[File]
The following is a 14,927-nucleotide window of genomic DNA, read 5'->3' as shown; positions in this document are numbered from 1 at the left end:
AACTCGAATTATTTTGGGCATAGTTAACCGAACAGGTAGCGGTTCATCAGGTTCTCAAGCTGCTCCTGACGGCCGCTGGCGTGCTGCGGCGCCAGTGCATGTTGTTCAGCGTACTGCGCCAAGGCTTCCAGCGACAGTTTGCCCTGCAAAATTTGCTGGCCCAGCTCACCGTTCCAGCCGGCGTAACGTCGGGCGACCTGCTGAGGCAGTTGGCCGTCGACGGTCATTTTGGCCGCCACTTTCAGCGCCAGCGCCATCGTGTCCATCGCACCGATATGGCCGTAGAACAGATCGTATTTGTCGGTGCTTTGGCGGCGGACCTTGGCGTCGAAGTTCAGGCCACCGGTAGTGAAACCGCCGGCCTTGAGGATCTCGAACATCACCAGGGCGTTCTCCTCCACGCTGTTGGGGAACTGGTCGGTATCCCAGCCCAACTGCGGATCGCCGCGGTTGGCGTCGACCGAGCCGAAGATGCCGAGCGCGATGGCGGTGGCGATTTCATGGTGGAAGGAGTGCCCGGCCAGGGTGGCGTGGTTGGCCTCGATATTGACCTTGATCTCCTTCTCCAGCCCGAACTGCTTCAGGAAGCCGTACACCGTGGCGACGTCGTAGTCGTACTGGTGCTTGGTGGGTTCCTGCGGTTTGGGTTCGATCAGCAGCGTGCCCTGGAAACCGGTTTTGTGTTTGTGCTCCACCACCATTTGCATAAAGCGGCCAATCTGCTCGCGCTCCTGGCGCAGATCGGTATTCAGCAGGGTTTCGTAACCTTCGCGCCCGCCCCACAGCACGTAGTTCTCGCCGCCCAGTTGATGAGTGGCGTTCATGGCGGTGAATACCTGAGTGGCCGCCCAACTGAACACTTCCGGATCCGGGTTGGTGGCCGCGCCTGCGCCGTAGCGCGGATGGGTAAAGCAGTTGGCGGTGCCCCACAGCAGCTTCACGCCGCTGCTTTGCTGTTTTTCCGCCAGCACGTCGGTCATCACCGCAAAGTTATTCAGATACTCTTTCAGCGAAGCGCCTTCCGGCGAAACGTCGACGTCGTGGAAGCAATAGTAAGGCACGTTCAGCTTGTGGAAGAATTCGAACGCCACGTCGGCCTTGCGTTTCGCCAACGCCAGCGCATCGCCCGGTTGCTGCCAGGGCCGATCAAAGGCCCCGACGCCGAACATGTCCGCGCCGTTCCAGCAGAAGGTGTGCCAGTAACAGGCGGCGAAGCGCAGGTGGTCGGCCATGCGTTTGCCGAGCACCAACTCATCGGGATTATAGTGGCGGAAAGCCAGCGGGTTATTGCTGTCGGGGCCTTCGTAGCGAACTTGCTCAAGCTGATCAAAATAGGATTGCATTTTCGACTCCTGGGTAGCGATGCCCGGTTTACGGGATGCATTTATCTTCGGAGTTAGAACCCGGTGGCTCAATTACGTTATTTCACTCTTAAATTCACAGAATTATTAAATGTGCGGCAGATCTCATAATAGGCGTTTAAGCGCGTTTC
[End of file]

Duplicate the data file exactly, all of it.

The following is a 14,927-nucleotide window of genomic DNA, read 5'->3' as shown; positions in this document are numbered from 1 at the left end:
AACTCGAATTATTTTGGGCATAGTTAACCGAACAGGTAGCGGTTCATCAGGTTCTCAAGCTGCTCCTGACGGCCGCTGGCGTGCTGCGGCGCCAGTGCATGTTGTTCAGCGTACTGCGCCAAGGCTTCCAGCGACAGTTTGCCCTGCAAAATTTGCTGGCCCAGCTCACCGTTCCAGCCGGCGTAACGTCGGGCGACCTGCTGAGGCAGTTGGCCGTCGACGGTCATTTTGGCCGCCACTTTCAGCGCCAGCGCCATCGTGTCCATCGCACCGATATGGCCGTAGAACAGATCGTATTTGTCGGTGCTTTGGCGGCGGACCTTGGCGTCGAAGTTCAGGCCACCGGTAGTGAAACCGCCGGCCTTGAGGATCTCGAACATCACCAGGGCGTTCTCCTCCACGCTGTTGGGGAACTGGTCGGTATCCCAGCCCAACTGCGGATCGCCGCGGTTGGCGTCGACCGAGCCGAAGATGCCGAGCGCGATGGCGGTGGCGATTTCATGGTGGAAGGAGTGCCCGGCCAGGGTGGCGTGGTTGGCCTCGATATTGACCTTGATCTCCTTCTCCAGCCCGAACTGCTTCAGGAAGCCGTACACCGTGGCGACGTCGTAGTCGTACTGGTGCTTGGTGGGTTCCTGCGGTTTGGGTTCGATCAGCAGCGTGCCCTGGAAACCGGTTTTGTGTTTGTGCTCCACCACCATTTGCATAAAGCGGCCAATCTGCTCGCGCTCCTGGCGCAGATCGGTATTCAGCAGGGTTTCGTAACCTTCGCGCCCGCCCCACAGCACGTAGTTCTCGCCGCCCAGTTGATGAGTGGCGTTCATGGCGGTGAATACCTGAGTGGCCGCCCAACTGAACACTTCCGGATCCGGGTTGGTGGCCGCGCCTGCGCCGTAGCGCGGATGGGTAAAGCAGTTGGCGGTGCCCCACAGCAGCTTCACGCCGCTGCTTTGCTGTTTTTCCGCCAGCACGTCGGTCATCACCGCAAAGTTATTCAGATACTCTTTCAGCGAAGCGCCTTCCGGCGAAACGTCGACGTCGTGGAAGCAATAGTAAGGCACGTTCAGCTTGTGGAAGAATTCGAACGCCACGTCGGCCTTGCGTTTCGCCAACGCCAGCGCATCGCCCGGTTGCTGCCAGGGCCGATCAAAGGCCCCGACGCCGAACATGTCCGCGCCGTTCCAGCAGAAGGTGTGCCAGTAACAGGCGGCGAAGCGCAGGTGGTCGGCCATGCGTTTGCCGAGCACCAACTCATCGGGATTATAGTGGCGGAAAGCCAGCGGGTTATTGCTGTCGGGGCCTTCGTAGCGAACTTGCTCAAGCTGATCAAAATAGGATTGCATTTTCGACTCCTGGGTAGCGATGCCCGGTTTACGGGATGCATTTATCTTCGGAGTTAGAACCCGGTGGCTCAATTACGTTATTTCACTCTTAAATTCACAGAATTATTAAATGTGCGGCAGATCTCATAATAGGCGTTTAAGCGCGTTTC